The CAPTCHA system ranks somewhere between autoplaying video and mandatory email signups as one of the worst things on the internet. They've long been a necessary evil to protect internet infrastructure for bots, but Google might finally have found a solution.
The reCAPTCHA system that Google runs will do away with any visual prompt that was previously necessary, instead relying on machine learning algorithms humming away in the background to spot bots. A bot-spotting bot, if you will.
In any case, the important thing is that for you, a human just trying to browse interesting content, you won't have to complete a CAPTCHA ever again. If you don't agree that this is a good thing, you're probably a robot.
The CAPTCHA system was originally just a series of images of letters, which required a human to recognize and type out. Since first being introduced to stop ticket-scalping bots, CAPTCHAs have become far more ubiquitous. As well as protecting ticket sales, they're also the first line of defence against botnets that are used to launch DDOS attacks on websites and the like.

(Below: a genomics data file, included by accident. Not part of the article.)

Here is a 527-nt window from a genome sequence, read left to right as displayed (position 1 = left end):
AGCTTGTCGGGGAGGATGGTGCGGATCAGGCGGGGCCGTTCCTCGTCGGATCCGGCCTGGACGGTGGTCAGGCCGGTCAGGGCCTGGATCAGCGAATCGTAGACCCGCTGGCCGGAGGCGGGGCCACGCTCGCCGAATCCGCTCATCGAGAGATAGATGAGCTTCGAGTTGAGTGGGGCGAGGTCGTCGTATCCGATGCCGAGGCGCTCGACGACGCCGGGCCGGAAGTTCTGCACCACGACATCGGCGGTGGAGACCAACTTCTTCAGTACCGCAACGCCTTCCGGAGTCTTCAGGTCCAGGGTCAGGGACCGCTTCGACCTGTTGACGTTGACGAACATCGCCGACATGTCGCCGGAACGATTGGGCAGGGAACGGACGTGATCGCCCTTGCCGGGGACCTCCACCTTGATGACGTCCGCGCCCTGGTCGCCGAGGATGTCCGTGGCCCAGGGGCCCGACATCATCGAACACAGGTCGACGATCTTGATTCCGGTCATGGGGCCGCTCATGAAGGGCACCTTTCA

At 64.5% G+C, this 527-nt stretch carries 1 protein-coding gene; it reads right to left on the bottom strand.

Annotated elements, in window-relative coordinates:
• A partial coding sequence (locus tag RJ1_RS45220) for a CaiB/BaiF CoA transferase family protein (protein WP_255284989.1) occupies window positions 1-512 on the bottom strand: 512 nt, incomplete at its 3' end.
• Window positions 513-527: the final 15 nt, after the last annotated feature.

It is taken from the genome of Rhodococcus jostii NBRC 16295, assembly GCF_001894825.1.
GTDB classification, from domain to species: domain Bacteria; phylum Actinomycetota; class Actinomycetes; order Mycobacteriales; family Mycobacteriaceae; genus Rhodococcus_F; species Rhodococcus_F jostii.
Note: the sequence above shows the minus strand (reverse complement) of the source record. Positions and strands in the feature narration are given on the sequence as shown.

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The basic premise of a CAPTCHA is that it can sort bots from humans by asking a question that's easy for a human to work out, but difficult for a computer. The most common form is some kind of image recognition, which humans find easy but is much more complicated for a human.
Google's new system does away with a question of any kind. Instead, it tracks your behavior from the moment you click on a link. It claims to use a machine-learning algorithm to sort human browsing behavior from the bots, which means it doesn't need any kind of question to differentiate users.